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Lions agree to Matthew Stafford’s trade request [report]

© Kirthmon F. Dozier via Imagn Content Services, LLC

The rumblings were there. But now it appears real. After a 12-year career with the Detroit Lions, Matthew Stafford, still just 32 years old (but turning 33in early February), wants out. And it appears the Lions will grant his request.

Stafford, of course, is the Lions’ all-time leader in passing yards (45,109 yards) and touchdowns (282). He has the 16th-most career passing yards and touchdowns in NFL history.

Per NFL Network’s Tom Pelissero, Stafford officially put in a trade request which the Lions have agreed to, and will now look to use as a way to target a franchise quarterback. Any trade, per Pelissero, is likely happen before the fifth day of the NFL’s league year, on March 22.

Detroit currently holds the 7th overall pick in the draft, and the 49ers hold the 12th.

The Lions just hired former Saints tight ends coach Dan Campbell to a six-year deal. Campbell’s press conference was unlike any before it, in that he was literally talking about kneecapping opponents, but it had a vibe of “oh, this could go very poorly.”

Obviously, the first question from the 49ers’ perspective is, “does this work financially?” Short answer: yes.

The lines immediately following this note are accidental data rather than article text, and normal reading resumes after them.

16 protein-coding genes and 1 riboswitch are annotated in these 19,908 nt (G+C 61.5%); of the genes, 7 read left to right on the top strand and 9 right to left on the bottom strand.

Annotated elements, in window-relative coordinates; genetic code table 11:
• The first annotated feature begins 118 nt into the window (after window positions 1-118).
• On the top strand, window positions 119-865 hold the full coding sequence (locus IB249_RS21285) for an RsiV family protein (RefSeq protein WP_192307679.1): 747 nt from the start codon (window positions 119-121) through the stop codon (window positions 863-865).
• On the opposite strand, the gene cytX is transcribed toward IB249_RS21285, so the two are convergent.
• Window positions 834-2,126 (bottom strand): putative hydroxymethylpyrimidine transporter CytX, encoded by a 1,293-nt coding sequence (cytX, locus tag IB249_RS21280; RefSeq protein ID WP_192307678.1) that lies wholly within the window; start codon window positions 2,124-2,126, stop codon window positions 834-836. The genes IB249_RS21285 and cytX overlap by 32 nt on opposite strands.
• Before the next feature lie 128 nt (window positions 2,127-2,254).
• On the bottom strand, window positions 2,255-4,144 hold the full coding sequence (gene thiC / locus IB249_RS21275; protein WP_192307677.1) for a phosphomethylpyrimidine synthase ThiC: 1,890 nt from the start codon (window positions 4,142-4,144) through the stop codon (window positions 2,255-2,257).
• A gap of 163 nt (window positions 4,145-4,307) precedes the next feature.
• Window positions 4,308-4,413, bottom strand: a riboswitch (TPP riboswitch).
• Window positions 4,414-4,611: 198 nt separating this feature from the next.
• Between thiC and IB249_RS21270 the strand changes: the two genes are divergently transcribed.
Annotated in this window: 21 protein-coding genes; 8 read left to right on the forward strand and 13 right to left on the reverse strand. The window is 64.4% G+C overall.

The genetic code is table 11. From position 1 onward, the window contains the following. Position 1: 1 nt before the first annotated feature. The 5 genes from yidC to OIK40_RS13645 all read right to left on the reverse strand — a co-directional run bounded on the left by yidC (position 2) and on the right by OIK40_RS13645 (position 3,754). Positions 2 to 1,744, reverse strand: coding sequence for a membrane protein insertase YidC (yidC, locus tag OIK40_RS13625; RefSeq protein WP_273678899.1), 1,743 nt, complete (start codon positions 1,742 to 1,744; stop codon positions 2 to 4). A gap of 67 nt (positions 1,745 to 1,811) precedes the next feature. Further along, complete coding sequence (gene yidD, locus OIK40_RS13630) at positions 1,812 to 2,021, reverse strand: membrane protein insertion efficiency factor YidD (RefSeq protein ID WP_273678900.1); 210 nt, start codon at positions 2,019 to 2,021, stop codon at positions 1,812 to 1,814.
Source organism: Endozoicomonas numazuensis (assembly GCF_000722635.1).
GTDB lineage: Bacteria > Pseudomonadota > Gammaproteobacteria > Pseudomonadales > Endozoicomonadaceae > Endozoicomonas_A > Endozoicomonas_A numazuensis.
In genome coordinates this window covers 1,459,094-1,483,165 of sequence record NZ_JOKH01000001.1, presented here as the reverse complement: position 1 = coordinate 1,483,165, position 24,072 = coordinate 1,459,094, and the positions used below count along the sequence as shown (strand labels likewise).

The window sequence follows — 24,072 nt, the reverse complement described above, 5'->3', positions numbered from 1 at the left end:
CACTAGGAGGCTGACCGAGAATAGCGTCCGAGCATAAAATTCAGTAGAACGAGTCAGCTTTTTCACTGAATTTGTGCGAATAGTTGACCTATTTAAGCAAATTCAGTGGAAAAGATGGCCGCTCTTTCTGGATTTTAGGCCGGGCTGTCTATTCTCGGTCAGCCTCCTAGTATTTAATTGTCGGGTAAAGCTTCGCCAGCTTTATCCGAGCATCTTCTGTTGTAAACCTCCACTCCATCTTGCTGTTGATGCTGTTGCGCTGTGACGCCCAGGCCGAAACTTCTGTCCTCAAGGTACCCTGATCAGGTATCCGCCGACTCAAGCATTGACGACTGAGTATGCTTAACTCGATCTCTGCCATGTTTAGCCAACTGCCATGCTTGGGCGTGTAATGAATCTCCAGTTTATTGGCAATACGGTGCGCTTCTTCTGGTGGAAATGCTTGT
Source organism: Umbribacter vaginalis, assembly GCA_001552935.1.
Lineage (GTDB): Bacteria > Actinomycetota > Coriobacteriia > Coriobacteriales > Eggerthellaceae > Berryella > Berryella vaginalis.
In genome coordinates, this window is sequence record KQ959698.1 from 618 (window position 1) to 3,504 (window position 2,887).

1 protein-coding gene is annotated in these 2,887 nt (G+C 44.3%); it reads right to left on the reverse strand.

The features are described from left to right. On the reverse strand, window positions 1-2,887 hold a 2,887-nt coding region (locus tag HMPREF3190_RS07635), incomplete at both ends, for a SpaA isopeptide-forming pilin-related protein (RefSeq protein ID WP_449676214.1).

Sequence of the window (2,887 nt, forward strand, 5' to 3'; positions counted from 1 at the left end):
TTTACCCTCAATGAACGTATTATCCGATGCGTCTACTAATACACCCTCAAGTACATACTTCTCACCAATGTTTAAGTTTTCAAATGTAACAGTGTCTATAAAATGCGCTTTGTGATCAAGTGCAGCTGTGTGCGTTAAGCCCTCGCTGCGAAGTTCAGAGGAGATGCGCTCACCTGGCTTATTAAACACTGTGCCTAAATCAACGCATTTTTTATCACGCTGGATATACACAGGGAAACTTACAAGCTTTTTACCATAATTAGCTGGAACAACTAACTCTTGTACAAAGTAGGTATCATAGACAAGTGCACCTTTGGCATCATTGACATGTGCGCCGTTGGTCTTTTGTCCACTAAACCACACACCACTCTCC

The way Stafford’s deal is structured, per OverTheCap, makes him cheaper for the 49ers than Jimmy Garoppolo. The Lions, though, have to eat $19 million in dead cap in a trade, which ensures they won’t let him go for nothing.

Stafford would cost the 49ers, or any acquiring team, $20 million in 2021 and $23 million in 2022. Cutting or trading Garoppolo would cost the 49ers $2.8 million in dead cap space, but would come at a combined cost of $22.8 million in 2020, compared to Garoppolo’s salary of $26.9 million. A net savings of $4.1 million.

In a year in which the cap is everything, that savings could prove monumental, especially when looking to re-sign Trent Williams, and most of the team’s secondary (a Fred Warner extension would be nice, too).

The Lions are assured to ask for a first round pick and potentially more, perhaps a first-rounder and a third-rounder. San Francisco would assuredly try and work out a trade for Garoppolo simultaneously, so if there was a Day 2 pick involved, they could recoup it simultaneously by moving Garoppolo, assuming there is a market for him (Indianapolis, Chicago and New England seem the most likely, if only possible destinations).


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